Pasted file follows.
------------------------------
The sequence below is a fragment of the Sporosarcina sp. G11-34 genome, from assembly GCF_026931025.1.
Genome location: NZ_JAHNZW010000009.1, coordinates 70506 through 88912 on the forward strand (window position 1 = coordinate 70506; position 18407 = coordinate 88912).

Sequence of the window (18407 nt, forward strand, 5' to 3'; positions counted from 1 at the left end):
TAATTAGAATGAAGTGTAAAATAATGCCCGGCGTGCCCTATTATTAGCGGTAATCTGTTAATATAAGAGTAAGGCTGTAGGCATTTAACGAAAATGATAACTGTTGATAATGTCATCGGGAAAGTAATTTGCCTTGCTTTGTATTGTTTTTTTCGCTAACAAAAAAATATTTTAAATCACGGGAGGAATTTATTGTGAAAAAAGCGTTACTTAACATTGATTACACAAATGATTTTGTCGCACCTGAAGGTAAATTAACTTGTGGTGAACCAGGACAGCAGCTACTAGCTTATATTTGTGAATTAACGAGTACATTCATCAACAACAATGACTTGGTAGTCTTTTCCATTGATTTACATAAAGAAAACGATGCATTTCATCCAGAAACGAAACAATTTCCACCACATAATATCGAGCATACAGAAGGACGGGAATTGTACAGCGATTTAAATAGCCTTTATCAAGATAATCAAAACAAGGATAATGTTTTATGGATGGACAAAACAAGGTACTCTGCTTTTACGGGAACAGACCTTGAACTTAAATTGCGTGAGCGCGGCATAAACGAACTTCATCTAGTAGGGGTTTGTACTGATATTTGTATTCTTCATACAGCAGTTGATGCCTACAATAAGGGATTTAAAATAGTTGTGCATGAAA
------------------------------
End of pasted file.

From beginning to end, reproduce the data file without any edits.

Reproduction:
The sequence below is a fragment of the Sporosarcina sp. G11-34 genome, from assembly GCF_026931025.1.
Genome location: NZ_JAHNZW010000009.1, coordinates 70506 through 88912 on the forward strand (window position 1 = coordinate 70506; position 18407 = coordinate 88912).

Sequence of the window (18407 nt, forward strand, 5' to 3'; positions counted from 1 at the left end):
TAATTAGAATGAAGTGTAAAATAATGCCCGGCGTGCCCTATTATTAGCGGTAATCTGTTAATATAAGAGTAAGGCTGTAGGCATTTAACGAAAATGATAACTGTTGATAATGTCATCGGGAAAGTAATTTGCCTTGCTTTGTATTGTTTTTTTCGCTAACAAAAAAATATTTTAAATCACGGGAGGAATTTATTGTGAAAAAAGCGTTACTTAACATTGATTACACAAATGATTTTGTCGCACCTGAAGGTAAATTAACTTGTGGTGAACCAGGACAGCAGCTACTAGCTTATATTTGTGAATTAACGAGTACATTCATCAACAACAATGACTTGGTAGTCTTTTCCATTGATTTACATAAAGAAAACGATGCATTTCATCCAGAAACGAAACAATTTCCACCACATAATATCGAGCATACAGAAGGACGGGAATTGTACAGCGATTTAAATAGCCTTTATCAAGATAATCAAAACAAGGATAATGTTTTATGGATGGACAAAACAAGGTACTCTGCTTTTACGGGAACAGACCTTGAACTTAAATTGCGTGAGCGCGGCATAAACGAACTTCATCTAGTAGGGGTTTGTACTGATATTTGTATTCTTCATACAGCAGTTGATGCCTACAATAAGGGATTTAAAATAGTTGTGCATGAAA